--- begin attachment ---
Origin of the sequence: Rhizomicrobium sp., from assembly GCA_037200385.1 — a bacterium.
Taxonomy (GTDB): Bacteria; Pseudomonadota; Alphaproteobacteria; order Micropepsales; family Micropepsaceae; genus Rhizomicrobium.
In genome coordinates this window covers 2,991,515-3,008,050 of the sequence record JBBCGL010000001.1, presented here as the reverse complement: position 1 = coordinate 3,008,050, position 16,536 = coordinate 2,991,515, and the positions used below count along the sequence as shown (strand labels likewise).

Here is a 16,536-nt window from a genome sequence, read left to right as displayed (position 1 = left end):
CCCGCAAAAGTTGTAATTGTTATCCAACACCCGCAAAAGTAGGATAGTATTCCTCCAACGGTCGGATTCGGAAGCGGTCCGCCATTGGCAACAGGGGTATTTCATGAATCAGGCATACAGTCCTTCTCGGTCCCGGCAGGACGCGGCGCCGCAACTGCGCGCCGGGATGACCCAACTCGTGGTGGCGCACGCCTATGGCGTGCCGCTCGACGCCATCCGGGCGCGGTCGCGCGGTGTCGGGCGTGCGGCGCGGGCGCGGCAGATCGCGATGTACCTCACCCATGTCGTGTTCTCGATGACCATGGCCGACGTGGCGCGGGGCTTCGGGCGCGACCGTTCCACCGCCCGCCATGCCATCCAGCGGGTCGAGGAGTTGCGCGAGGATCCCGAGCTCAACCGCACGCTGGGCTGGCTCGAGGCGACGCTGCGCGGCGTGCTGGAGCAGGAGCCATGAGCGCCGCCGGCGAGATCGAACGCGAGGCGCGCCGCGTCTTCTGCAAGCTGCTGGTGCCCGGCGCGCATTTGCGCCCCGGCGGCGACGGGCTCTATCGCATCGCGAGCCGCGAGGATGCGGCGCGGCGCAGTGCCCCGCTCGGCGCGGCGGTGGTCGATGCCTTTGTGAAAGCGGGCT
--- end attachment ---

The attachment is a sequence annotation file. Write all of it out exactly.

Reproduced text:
Origin of the sequence: Rhizomicrobium sp., from assembly GCA_037200385.1 — a bacterium.
Taxonomy (GTDB): Bacteria; Pseudomonadota; Alphaproteobacteria; order Micropepsales; family Micropepsaceae; genus Rhizomicrobium.
In genome coordinates this window covers 2,991,515-3,008,050 of the sequence record JBBCGL010000001.1, presented here as the reverse complement: position 1 = coordinate 3,008,050, position 16,536 = coordinate 2,991,515, and the positions used below count along the sequence as shown (strand labels likewise).

Here is a 16,536-nt window from a genome sequence, read left to right as displayed (position 1 = left end):
CCCGCAAAAGTTGTAATTGTTATCCAACACCCGCAAAAGTAGGATAGTATTCCTCCAACGGTCGGATTCGGAAGCGGTCCGCCATTGGCAACAGGGGTATTTCATGAATCAGGCATACAGTCCTTCTCGGTCCCGGCAGGACGCGGCGCCGCAACTGCGCGCCGGGATGACCCAACTCGTGGTGGCGCACGCCTATGGCGTGCCGCTCGACGCCATCCGGGCGCGGTCGCGCGGTGTCGGGCGTGCGGCGCGGGCGCGGCAGATCGCGATGTACCTCACCCATGTCGTGTTCTCGATGACCATGGCCGACGTGGCGCGGGGCTTCGGGCGCGACCGTTCCACCGCCCGCCATGCCATCCAGCGGGTCGAGGAGTTGCGCGAGGATCCCGAGCTCAACCGCACGCTGGGCTGGCTCGAGGCGACGCTGCGCGGCGTGCTGGAGCAGGAGCCATGAGCGCCGCCGGCGAGATCGAACGCGAGGCGCGCCGCGTCTTCTGCAAGCTGCTGGTGCCCGGCGCGCATTTGCGCCCCGGCGGCGACGGGCTCTATCGCATCGCGAGCCGCGAGGATGCGGCGCGGCGCAGTGCCCCGCTCGGCGCGGCGGTGGTCGATGCCTTTGTGAAAGCGGGCT